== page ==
The concept of the reasonable man runs through English law. He is the ordinary, average guy within the system.
The concept of the reasonable man grounds us. It focuses our thinking. Provides us a standard. He is not a real person, he is an idea. Of how we should behave, the standards we should follow, the care we should take. The hypothetical person beyond the case law and the statutes and the judgements. A good citizen.
The reasonable man has many roles.
He stands by our side when we enter into a contract. He listens in to our conversation, and if we forget to agree a term, if he thinks it’s so obvious that we really meant to include it, then the term is implied all the same.
He sits next to us on the bus. In negligence cases, the reasonable man is considered to be of reasonable education and intelligence, but a nondescript man, just sitting at the back of the bus, representing your everyday sort of chap on his way to work.
Within the law, we ask ourself what the reasonable man would do, think, understand. We even have the concept of a reasonable employer too.
The reasonable man is average. The reasonable man thinks what most people think. The reasonable man stands for consensus. He is realistic, sensible, practical. Doing the done thing, the expected, accepted thing.
In organisations, we are often reasonable. Terribly so. We follow the rules, both written and unwritten. We quickly learn the standards, and how to behave, fit in. What is reasonable, at our place.
We like reasonable people. Reasonable people are safe. You know what you are going to get. If you were described as reasonable, you would probably be just fine with that.
Unreasonable on the other hand, is different. Not quite so appealing. Most people would not wish to be called unreasonable.
Exceeding reasonable limits.
Refusing to listen to reason.
Not in accordance with practical realities.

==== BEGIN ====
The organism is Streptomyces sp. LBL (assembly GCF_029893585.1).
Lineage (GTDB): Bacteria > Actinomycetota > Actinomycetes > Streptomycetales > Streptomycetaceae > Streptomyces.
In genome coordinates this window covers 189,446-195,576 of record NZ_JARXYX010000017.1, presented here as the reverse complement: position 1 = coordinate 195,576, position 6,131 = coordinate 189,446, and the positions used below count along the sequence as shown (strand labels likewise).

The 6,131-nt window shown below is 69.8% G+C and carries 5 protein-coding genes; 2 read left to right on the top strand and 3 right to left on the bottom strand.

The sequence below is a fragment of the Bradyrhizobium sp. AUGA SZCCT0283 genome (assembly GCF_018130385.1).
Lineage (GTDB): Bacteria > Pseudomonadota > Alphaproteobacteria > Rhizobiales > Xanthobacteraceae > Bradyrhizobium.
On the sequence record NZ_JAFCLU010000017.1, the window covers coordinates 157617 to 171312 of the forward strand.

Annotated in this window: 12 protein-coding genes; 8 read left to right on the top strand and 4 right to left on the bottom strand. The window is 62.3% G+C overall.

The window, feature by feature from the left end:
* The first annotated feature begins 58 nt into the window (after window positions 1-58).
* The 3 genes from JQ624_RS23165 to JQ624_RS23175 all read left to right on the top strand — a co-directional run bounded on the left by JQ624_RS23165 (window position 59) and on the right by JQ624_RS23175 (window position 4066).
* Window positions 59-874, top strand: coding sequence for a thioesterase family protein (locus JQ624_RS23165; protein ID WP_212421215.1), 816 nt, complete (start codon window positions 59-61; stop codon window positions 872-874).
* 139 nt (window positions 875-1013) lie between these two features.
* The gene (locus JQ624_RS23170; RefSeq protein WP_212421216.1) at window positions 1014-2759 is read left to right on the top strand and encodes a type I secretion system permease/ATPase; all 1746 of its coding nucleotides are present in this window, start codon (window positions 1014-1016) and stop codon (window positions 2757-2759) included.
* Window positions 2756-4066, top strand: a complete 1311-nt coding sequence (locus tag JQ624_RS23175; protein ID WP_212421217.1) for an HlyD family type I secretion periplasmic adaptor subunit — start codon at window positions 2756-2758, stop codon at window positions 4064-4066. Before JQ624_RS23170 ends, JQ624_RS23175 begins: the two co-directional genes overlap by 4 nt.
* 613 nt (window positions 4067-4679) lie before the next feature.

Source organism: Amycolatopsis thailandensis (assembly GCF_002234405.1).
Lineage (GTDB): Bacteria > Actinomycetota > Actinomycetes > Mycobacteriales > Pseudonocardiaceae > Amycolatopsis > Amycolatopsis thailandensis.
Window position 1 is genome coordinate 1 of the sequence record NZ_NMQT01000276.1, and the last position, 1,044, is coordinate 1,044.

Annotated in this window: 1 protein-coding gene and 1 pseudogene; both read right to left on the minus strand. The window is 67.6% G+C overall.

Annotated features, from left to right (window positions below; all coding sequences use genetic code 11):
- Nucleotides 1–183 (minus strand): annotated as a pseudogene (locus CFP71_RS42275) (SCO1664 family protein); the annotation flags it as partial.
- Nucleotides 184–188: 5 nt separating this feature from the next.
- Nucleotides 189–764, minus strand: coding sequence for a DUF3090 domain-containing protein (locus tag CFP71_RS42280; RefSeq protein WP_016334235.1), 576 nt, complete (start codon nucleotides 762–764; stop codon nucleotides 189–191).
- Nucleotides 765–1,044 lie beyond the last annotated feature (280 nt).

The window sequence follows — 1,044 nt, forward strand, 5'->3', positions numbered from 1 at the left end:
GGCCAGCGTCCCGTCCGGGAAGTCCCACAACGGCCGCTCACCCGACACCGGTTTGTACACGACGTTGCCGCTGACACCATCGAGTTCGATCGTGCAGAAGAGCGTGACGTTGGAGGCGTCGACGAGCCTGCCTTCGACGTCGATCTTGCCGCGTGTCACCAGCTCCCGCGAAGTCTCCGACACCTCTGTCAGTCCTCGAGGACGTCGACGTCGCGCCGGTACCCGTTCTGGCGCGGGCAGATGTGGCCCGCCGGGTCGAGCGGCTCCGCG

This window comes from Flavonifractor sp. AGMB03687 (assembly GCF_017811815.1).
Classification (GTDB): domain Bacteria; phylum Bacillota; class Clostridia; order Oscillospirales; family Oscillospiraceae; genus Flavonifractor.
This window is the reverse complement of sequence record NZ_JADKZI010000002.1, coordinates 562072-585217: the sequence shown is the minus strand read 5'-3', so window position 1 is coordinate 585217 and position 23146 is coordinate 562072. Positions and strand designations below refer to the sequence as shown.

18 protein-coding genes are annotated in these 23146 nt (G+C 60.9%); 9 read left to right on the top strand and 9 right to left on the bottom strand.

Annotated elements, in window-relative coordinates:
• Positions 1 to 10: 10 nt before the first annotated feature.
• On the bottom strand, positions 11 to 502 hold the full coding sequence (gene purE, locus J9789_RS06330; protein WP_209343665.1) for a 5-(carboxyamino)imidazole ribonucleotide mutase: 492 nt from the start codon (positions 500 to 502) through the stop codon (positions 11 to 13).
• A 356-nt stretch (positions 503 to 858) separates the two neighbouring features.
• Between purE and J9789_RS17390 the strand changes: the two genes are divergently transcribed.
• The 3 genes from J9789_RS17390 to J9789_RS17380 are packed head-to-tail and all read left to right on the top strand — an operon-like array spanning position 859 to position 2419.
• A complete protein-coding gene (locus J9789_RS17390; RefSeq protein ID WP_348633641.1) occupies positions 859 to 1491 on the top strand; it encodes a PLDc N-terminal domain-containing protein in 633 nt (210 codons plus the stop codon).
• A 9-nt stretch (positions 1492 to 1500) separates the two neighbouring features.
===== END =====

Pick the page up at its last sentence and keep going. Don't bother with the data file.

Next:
Inappropriate attitudes or behaviours.
All of these are dictionary definitions of unreasonable.
In organisations, we have our own version of this reasonable man on the Clapham Omnibus. He sits beside us every day, invisible but powerful. From him we learn the way that we do thing around here. Silently he conducts the orchestra of reasonableness.
I recently came across this quote from George Bernard Shaw. ‘The reasonable man adapts himself to the world; the unreasonable one persists in trying to adapt the world to himself. Therefore, all progress depends on the unreasonable man.’
Look again at those definitions of unreasonable, and ask just one simple question.
Exceeding someone’s idea of reasonable limits.
Refusing to listen to someone’s idea of reason.
Ignoring someone’s idea of practicality, the way to behave.
It is unreasonable, or is it nonconformist?
Unreasonable, or simply refusing to stick to the party line?
Unreasonable, or entrepreneur, leader, change agent?
Unreasonable, or progressive?
One person’s unreasonableness is another’s visionary.
Sometimes, reasonable is good.
But not always.
Reasonable can be safe.
Reasonable can be limiting.
Reasonable can be cautious.
Reasonable can be accepting what we have always done.
Reasonable can be the same as everyone else.
The reasonable man can sometimes be a pain in the arse.
Today, I’m feeling unreasonable. Are you?